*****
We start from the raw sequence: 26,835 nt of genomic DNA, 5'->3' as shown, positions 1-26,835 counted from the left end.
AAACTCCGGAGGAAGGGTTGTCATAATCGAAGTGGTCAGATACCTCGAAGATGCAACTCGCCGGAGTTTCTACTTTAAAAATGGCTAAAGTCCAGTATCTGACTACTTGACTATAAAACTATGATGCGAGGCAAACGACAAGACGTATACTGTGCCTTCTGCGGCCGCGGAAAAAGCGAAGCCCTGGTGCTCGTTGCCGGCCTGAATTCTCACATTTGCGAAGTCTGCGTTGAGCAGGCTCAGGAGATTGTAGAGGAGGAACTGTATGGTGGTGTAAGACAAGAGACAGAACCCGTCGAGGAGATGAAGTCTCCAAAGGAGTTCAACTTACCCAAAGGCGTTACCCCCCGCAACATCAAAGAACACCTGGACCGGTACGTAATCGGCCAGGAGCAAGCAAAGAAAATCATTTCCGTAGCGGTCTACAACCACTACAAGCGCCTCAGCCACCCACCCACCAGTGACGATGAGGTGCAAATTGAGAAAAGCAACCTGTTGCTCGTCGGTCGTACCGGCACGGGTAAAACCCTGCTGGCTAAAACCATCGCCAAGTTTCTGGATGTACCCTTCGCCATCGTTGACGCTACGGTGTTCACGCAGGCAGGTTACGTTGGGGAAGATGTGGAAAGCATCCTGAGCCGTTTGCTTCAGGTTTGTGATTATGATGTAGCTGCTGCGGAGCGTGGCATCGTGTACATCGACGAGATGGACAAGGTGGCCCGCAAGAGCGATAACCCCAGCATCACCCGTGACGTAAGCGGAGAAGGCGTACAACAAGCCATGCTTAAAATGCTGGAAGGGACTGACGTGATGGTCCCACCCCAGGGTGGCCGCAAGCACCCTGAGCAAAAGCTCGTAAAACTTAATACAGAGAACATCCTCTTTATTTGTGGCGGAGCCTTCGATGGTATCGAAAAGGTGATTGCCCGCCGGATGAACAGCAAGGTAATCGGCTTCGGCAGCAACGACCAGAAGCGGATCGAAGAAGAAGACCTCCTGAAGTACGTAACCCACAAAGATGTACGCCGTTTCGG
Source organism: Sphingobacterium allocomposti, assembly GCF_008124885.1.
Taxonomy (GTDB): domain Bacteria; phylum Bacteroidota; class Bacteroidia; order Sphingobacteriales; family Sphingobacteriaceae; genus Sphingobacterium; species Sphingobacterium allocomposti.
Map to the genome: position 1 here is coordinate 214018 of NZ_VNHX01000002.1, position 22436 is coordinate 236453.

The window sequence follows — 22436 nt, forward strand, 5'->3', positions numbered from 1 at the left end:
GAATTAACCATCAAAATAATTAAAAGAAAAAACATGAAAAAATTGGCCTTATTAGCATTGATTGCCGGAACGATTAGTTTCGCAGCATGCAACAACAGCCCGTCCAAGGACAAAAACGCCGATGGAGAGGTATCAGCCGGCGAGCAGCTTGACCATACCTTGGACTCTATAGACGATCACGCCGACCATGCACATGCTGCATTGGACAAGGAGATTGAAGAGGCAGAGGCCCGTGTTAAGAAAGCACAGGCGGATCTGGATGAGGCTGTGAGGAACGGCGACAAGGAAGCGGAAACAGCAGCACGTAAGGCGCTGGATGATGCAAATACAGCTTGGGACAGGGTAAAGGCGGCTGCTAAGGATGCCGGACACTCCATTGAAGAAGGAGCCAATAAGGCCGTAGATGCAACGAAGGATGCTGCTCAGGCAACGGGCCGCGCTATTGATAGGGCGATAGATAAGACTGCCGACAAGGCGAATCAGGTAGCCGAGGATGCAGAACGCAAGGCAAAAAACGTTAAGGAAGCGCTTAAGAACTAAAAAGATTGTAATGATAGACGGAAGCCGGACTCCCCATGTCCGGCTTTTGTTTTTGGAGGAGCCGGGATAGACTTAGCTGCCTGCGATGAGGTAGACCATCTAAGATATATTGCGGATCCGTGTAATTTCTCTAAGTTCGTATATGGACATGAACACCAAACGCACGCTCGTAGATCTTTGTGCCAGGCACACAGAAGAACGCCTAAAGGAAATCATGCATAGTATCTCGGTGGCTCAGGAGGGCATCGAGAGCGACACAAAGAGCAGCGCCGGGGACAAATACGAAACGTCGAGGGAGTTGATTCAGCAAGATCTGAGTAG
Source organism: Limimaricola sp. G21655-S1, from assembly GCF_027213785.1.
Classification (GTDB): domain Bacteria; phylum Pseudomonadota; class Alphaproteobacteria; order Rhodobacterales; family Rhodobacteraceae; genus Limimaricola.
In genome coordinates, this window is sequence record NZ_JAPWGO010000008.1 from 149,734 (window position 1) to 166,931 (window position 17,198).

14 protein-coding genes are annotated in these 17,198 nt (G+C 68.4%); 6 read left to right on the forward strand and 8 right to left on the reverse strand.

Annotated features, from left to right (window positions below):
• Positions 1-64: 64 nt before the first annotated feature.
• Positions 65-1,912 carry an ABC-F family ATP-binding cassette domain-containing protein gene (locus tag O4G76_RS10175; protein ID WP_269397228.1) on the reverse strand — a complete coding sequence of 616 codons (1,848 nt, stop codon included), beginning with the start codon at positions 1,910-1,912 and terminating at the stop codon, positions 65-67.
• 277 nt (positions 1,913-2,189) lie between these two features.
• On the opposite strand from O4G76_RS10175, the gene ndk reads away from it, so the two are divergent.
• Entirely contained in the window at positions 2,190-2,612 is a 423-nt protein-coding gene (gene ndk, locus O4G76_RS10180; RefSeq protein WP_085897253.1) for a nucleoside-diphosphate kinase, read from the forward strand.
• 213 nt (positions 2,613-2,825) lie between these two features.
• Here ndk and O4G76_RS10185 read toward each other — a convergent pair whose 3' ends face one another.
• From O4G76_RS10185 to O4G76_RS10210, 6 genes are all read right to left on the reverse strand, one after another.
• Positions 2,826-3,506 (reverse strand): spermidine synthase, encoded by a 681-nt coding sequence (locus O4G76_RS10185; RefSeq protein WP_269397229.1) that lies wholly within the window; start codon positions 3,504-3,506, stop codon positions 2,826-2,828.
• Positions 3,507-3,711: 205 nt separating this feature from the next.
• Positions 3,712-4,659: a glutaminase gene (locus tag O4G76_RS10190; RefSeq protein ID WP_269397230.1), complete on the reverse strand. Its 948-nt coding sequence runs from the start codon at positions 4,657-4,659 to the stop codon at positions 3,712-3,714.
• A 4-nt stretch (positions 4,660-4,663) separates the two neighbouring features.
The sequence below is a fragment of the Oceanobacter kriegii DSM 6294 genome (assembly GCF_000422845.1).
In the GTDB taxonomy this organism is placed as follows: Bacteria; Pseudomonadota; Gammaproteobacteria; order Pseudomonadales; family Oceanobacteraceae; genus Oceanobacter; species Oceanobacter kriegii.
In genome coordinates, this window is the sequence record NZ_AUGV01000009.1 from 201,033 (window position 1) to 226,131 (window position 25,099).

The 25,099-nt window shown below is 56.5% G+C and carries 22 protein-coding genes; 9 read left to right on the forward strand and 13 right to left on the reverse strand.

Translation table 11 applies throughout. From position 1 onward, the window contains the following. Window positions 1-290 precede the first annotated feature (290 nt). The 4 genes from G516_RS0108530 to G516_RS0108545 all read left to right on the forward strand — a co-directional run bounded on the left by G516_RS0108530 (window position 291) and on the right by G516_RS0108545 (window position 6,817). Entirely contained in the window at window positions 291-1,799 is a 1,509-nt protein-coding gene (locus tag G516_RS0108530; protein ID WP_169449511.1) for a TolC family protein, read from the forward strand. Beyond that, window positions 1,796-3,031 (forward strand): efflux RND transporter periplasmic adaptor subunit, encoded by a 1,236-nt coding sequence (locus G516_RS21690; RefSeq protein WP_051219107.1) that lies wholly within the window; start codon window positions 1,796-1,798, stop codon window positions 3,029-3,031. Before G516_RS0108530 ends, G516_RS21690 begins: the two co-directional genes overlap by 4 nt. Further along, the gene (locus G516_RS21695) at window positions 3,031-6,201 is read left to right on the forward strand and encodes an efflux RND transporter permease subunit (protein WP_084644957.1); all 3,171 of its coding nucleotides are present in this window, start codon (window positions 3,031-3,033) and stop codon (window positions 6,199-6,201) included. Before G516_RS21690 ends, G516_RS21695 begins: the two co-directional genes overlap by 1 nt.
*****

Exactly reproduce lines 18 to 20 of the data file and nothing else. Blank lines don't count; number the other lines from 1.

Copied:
• 213 nt (positions 2,613-2,825) lie between these two features.
• Here ndk and O4G76_RS10185 read toward each other — a convergent pair whose 3' ends face one another.
• From O4G76_RS10185 to O4G76_RS10210, 6 genes are all read right to left on the reverse strand, one after another.